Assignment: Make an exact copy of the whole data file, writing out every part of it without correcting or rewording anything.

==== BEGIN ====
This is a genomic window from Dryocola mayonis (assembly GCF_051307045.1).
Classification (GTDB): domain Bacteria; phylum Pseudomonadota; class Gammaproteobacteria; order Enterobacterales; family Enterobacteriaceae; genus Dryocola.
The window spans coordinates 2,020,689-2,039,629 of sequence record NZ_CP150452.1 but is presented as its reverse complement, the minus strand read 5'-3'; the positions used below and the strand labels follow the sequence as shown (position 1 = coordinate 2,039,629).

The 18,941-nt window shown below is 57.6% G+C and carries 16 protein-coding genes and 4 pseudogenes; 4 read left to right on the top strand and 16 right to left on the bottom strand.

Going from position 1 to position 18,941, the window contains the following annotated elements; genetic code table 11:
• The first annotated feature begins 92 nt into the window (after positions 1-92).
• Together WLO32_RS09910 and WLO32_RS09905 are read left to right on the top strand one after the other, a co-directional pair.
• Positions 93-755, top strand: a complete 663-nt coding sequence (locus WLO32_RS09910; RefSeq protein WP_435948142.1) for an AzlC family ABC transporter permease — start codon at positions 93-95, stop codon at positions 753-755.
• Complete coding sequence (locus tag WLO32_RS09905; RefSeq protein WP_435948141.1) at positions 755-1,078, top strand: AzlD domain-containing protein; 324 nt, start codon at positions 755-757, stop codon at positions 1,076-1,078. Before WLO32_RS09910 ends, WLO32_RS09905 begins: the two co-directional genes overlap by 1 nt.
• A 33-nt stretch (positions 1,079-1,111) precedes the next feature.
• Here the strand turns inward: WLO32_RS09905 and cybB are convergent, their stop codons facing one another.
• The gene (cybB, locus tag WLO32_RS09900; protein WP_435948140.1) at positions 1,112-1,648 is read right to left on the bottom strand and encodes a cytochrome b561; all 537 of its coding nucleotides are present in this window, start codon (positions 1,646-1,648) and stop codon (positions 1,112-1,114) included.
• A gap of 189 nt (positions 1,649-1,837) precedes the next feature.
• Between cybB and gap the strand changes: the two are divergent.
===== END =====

This is a genomic window from Dryocola mayonis (assembly GCF_051307045.1).
Classification (GTDB): domain Bacteria; phylum Pseudomonadota; class Gammaproteobacteria; order Enterobacterales; family Enterobacteriaceae; genus Dryocola.
The window spans coordinates 2,020,689-2,039,629 of sequence record NZ_CP150452.1 but is presented as its reverse complement, the minus strand read 5'-3'; the positions used below and the strand labels follow the sequence as shown (position 1 = coordinate 2,039,629).

The 18,941-nt window shown below is 57.6% G+C and carries 16 protein-coding genes and 4 pseudogenes; 4 read left to right on the top strand and 16 right to left on the bottom strand.

Going from position 1 to position 18,941, the window contains the following annotated elements; genetic code table 11:
• The first annotated feature begins 92 nt into the window (after positions 1-92).
• Together WLO32_RS09910 and WLO32_RS09905 are read left to right on the top strand one after the other, a co-directional pair.
• Positions 93-755, top strand: a complete 663-nt coding sequence (locus WLO32_RS09910; RefSeq protein WP_435948142.1) for an AzlC family ABC transporter permease — start codon at positions 93-95, stop codon at positions 753-755.
• Complete coding sequence (locus tag WLO32_RS09905; RefSeq protein WP_435948141.1) at positions 755-1,078, top strand: AzlD domain-containing protein; 324 nt, start codon at positions 755-757, stop codon at positions 1,076-1,078. Before WLO32_RS09910 ends, WLO32_RS09905 begins: the two co-directional genes overlap by 1 nt.
• A 33-nt stretch (positions 1,079-1,111) precedes the next feature.
• Here the strand turns inward: WLO32_RS09905 and cybB are convergent, their stop codons facing one another.
• The gene (cybB, locus tag WLO32_RS09900; protein WP_435948140.1) at positions 1,112-1,648 is read right to left on the bottom strand and encodes a cytochrome b561; all 537 of its coding nucleotides are present in this window, start codon (positions 1,646-1,648) and stop codon (positions 1,112-1,114) included.
• A gap of 189 nt (positions 1,649-1,837) precedes the next feature.
• Between cybB and gap the strand changes: the two are divergent.